Authors: Whitney Boyd
He got back to Denver three days ago. I wonder how soon it will clue in for him that I’m gone for good, that I’m not coming back? I wish I could have seen his expression when he entered the condo, dropped his sweaty duffle bag on the floor, called out for me, expecting a cake and candles and wine and me draped suggestively on the couch or something.
I’m going to crank call him again, I think with perverse satisfaction. Right now. He’s definitely still sleeping. He’s always exhausted after away games, especially when he gets injured. I try to mentally count the time zones from here to Colorado but give up after a minute. Whatever time it is, it will be much too early for him to be awake.
I toss on some sweat pants, make a mental note to get myself a new cell phone soon, and slide into my flip flops. Then I lock the door behind me, sniff the air happily for the bacon smell again, and hurry down the street, looking for a pay phone where I can make my call.
The problem with the cell phone age is that phone booths are almost extinct. Seriously, Superman would have nowhere to change!
“Morning,” a short woman says, approaching me on the sidewalk. “Is your apartment safe?” Her hair is neat and perfect, black but showing some signs of grey. Her dark eyes dance as she looks at me.
I stop in my tracks. Is this like an omen or something?
“Your home? Is it safe from burglars? I selling alarms and something tell me pretty girl like you could benefit from this.” Her slight accent becomes more prominent as she speaks, each word getting more animated.
An alarm salesman? Is that normal? I glance over my shoulder at the apartment complex and turn back to her. “Uh, thank you, but yes, my apartment is safe. I live nearby, you know, the good part of town and all that. Ha-ha.”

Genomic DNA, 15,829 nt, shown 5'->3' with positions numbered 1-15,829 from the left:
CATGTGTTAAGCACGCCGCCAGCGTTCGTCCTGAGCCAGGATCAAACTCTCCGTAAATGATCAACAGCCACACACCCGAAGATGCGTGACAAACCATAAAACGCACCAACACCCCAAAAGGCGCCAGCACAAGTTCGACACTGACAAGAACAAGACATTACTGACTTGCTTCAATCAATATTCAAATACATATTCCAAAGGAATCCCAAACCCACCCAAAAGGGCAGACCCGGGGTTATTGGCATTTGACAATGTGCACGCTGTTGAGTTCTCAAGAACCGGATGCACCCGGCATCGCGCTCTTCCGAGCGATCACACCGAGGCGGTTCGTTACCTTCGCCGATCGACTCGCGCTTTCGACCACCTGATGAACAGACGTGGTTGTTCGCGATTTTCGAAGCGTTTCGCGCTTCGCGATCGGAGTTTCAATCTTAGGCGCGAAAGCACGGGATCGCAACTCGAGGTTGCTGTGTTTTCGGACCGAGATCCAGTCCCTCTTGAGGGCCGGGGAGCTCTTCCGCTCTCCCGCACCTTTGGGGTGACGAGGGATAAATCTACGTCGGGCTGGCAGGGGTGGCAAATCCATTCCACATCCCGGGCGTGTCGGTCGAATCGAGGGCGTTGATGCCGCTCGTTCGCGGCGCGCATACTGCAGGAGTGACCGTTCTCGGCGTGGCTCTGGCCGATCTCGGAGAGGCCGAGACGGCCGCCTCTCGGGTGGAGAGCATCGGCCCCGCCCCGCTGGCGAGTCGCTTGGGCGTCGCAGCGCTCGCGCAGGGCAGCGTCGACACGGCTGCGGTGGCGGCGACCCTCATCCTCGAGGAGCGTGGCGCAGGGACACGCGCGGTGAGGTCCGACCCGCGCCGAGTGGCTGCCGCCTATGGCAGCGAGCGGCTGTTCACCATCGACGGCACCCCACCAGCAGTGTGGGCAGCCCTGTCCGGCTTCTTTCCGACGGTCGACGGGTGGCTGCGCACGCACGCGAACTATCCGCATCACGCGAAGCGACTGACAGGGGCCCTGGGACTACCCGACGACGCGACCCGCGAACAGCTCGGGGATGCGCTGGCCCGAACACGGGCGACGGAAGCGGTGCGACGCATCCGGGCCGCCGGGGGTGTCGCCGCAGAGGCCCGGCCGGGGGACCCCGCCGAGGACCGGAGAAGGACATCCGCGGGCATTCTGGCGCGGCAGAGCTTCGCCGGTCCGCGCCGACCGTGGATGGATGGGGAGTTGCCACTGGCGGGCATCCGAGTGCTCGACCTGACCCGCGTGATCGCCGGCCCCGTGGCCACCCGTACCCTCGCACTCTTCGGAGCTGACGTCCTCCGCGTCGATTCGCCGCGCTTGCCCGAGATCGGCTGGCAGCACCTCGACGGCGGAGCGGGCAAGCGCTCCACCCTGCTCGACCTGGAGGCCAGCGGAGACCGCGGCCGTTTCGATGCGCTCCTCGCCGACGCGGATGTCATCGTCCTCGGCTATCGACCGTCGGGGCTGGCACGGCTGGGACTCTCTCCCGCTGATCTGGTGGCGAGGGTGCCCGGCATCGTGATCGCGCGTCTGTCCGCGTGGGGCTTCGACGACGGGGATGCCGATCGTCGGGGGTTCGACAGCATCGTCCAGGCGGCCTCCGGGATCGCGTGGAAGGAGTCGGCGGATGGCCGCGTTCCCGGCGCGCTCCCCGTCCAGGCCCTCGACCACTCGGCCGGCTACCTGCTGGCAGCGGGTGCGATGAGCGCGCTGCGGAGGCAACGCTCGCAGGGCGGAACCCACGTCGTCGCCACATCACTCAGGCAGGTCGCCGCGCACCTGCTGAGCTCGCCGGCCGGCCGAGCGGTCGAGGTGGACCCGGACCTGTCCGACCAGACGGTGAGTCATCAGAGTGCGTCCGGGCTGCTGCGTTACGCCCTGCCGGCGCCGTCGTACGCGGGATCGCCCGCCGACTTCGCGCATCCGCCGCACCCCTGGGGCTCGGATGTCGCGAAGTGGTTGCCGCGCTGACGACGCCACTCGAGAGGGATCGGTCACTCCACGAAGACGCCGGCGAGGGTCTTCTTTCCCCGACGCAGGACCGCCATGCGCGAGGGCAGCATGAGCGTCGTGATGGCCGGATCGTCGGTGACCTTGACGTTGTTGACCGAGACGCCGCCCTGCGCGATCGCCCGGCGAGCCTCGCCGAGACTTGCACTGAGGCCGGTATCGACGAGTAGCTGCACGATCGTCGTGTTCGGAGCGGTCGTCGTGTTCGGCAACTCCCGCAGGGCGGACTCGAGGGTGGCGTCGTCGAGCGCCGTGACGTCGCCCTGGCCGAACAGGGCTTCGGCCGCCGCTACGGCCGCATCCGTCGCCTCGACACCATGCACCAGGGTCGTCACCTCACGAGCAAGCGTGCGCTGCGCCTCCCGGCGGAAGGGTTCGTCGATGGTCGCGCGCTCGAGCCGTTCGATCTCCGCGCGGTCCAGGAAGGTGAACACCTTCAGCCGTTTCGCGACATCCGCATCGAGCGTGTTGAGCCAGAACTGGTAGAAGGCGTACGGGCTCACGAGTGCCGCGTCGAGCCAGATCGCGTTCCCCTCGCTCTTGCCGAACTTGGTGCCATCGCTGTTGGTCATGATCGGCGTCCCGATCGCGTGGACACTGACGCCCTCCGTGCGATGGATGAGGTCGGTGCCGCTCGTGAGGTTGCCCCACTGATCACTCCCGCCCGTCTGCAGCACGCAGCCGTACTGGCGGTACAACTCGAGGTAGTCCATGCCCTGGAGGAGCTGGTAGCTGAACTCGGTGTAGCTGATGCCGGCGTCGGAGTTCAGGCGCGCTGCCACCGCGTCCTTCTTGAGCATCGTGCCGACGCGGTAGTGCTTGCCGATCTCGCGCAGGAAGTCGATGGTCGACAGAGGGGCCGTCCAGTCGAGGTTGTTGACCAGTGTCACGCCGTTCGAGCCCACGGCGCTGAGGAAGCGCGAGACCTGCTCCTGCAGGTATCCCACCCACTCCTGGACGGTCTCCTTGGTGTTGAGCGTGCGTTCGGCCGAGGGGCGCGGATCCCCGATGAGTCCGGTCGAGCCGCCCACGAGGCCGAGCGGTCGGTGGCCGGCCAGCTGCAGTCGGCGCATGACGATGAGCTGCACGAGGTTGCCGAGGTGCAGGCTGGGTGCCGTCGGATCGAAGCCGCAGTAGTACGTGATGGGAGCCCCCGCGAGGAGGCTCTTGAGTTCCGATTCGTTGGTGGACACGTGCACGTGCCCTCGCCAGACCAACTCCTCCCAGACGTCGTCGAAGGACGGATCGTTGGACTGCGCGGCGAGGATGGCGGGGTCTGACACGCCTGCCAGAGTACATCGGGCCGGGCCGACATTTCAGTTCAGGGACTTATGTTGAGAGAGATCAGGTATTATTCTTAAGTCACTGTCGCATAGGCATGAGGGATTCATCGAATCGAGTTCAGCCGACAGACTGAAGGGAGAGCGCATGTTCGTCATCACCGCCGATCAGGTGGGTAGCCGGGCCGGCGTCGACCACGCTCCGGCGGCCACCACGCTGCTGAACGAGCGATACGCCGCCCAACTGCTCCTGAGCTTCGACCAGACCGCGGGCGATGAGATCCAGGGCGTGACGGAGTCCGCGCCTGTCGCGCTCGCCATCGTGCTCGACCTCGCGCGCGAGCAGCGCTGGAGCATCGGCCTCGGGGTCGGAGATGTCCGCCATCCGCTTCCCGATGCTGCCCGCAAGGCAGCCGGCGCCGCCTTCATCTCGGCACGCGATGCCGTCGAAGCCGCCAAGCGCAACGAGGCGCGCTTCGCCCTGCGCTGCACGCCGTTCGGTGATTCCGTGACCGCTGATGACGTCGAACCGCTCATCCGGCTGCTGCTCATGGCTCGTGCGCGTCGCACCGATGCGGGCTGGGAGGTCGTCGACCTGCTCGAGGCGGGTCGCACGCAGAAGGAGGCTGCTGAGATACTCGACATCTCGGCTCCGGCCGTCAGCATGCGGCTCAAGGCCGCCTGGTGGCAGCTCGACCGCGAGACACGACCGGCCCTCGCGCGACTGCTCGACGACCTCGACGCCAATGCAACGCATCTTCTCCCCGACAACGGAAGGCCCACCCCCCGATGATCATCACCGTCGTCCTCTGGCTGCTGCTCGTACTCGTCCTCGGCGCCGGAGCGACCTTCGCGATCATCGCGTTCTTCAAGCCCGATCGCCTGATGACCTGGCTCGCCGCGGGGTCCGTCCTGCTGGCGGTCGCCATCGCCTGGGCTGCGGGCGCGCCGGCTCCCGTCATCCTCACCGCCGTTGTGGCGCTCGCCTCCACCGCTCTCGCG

Her stare is making me uncomfortable. She’s like the gypsy fortuneteller I met at that carnival in Wisconsin. Todd said she was full of crap, but everything she told me ended up coming true. She had said that a blonde man with me would stab me in the back (Todd cheating), the shadow of death was hovering nearby (the old woman down the street was hit by a car that day. She didn’t die, but still . . .), and that many tears were in my future. And basically all I’ve done since then is cry.
So, clearly the gypsy was right.
I frown now, watching this little Puerto Rican woman. She is still standing there in her bright pink flood pants with a yellow, high-necked blouse tucked in to them. She looks like a normal, fashion-less old lady. Except, she must know something, right? Why else would she be drawn to me on the street, when there are dozens of people around she could talk to? “Um, do you know the future?” I whisper, leaning forward.
Her reply is instantaneous. “I know pretty girl like you will have gentlemen callers. Not married, need protection.”
“How’d you know I’m not married?” The suspense is killing me. The tension between us is palpable.
The woman raises her eyebrow. “Because I know.”
“Okay, how much?”
The woman beams at me, displaying a row of crooked teeth. “Fifteen hundred dollar, we install, you pay first.”
I have fifteen hundred dollars sitting at home. Plus I have plenty more in my newly opened bank account. I could do this. An alarm would definitely make me feel better.
“I don’t really have anything for people to steal though,” I say, fiddling with my watch band. “No TV, nothing. I mean, they could try to get the washing machine, but it’s pretty heavy.”
The woman glowers. “You need.”
I’m beginning to think maybe she’s not a fortune teller. Just a really pushy saleswoman. I take a step back and smile kindly. “Thank you, but actually, I think I’ll be fine.”
She points a finger at me and a pitiful look appears on her face. “You need. I need. We both get something.”
“You need,” I hesitate, trying to follow the conversation, “an alarm system?”
“The money!” Her voice cracks a little. “I need for grandbabies. You pay, I give alarm.”
Okay, this is definitely disconcerting. I look over my shoulder desperately and see a nice looking woman approaching, holding a little boy’s hand. “Uh, there’s my friend. I gotta go.” I turn away from the old woman and wave brightly to the stranger and her child.
“Hi Kennedy!” Today is getting even weirder. How does that kid know my name? The little boy is waving at me and beaming, tugging on his mother’s hand to make her go faster.